NIFLA v. Becerra: Can a State Regulate Professional Speech? [SCOTUSbrief]
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NIFLA v. Becerra: Can a State Regulate Professional Speech? [SCOTUSbrief]

The petitioners in this case are pro-life
pregnancy centers, and the respondents are state officials of the state of California. Legally an issue in this case is the ability
of the state to regulate professional speech or conduct and whether or not they may essentially
compel a message that is contrary to the beliefs of the speakers. In 2015, California enacted the Reproductive
FACT Act. The FACT Act imposes two disclosure requirements
on pregnancy centers in California. Crisis pregnancy centers are organized
with the purpose of giving aid to pregnant mothers in the hopes that they will choose
life for their unborn child. Some of the crisis pregnancy centers are licensed
medical facilities, and they provide sonograms and ultrasounds, prenatal services. The unlicensed centers tend to provide more
parenting counseling, assistance for raising a child, diapers, clothing, that type of support. The FACT Act requires unlicensed crisis pregnancy
centers to display in minimum 48 point font a statement that they are not licensed by
the state of California. That’s despite the fact that they do not style
themselves as or claim to be medical facilities and they do not provide medical services. For licensed centers, centers must inform
clients that the state offers low-cost or free abortion or contraception. They must also provide information to clients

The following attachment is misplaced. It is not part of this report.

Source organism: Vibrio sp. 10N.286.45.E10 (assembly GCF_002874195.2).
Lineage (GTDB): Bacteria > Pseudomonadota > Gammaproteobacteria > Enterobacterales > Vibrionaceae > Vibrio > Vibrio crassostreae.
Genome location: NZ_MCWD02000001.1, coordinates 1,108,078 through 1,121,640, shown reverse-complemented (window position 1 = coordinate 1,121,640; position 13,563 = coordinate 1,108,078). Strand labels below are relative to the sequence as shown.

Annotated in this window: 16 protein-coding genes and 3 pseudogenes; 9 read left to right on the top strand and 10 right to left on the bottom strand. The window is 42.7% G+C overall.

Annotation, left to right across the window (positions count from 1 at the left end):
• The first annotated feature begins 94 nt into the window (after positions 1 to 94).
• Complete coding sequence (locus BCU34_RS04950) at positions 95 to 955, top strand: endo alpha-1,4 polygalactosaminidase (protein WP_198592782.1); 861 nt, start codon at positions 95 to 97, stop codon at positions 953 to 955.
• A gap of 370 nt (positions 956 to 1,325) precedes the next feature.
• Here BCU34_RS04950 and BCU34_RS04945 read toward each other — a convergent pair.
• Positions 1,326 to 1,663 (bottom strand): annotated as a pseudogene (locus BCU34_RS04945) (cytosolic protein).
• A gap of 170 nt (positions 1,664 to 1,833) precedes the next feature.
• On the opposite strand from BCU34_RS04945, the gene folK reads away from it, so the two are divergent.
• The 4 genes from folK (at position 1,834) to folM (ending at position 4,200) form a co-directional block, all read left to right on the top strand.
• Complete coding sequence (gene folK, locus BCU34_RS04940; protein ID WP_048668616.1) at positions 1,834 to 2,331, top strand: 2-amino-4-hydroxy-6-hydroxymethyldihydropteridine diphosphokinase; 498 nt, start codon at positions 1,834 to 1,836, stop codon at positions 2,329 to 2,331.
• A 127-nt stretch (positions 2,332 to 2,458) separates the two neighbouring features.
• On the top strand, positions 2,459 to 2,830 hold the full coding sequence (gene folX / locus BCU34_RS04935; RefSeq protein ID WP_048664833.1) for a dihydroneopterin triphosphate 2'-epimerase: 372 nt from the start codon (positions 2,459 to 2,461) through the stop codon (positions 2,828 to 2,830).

for how to access those services. Professional and commercial speech are two
ideas that have come up in the course of the NIFLA litigation. Professional speech is an idea or a doctrine
that some lower courts have adopted that says that when speech is made in the course of a professional
relationship, the state has a greater interest and greater leniency in regulating that speech. Commercial speech is typically defined as
speech that proposes some sort of commercial transaction. The text of the first amendment does not contain
any instructions for different types of speech to be evaluated in different ways. NIFLA contends that these services are provided
pro bono and that the professional speech doctrine, having never been adopted by the
Supreme Court, just has no place in the examination of these issues. The state of California, on the other hand,
asserts that commercial speech and professional speech doctrines should apply because the
centers are providing some sort of professional services, and while the exchanges are pro
bono, they are still commercial in nature because they take someone out of the marketplace
who may go to another location to receive services. The best argument on behalf of NIFLA is that
because of the purpose for which they are organized, which is to advance life and to
discuss a pro-life position, their speech receives full First Amendment protections. And as fully protected speech, any restriction
or compulsion should be examined under strict scrutiny. Applying strict scrutiny, petitioners argue,
that the state has failed to show a compelling reason why the FACT Act should force pregnancy
resource centers to promote abortion and abortion services. The best argument for the state of California
would be that despite the fact that there’s no actual commercial transaction being proposed,
it could be regulated without having to survive even intermediate or heightened form of scrutiny
because it is mere regulation of commercial speech or of professional conduct. The court of appeals concluded that the FACT
Act was a legitimate regulation of professional speech. The court believed that the state had shown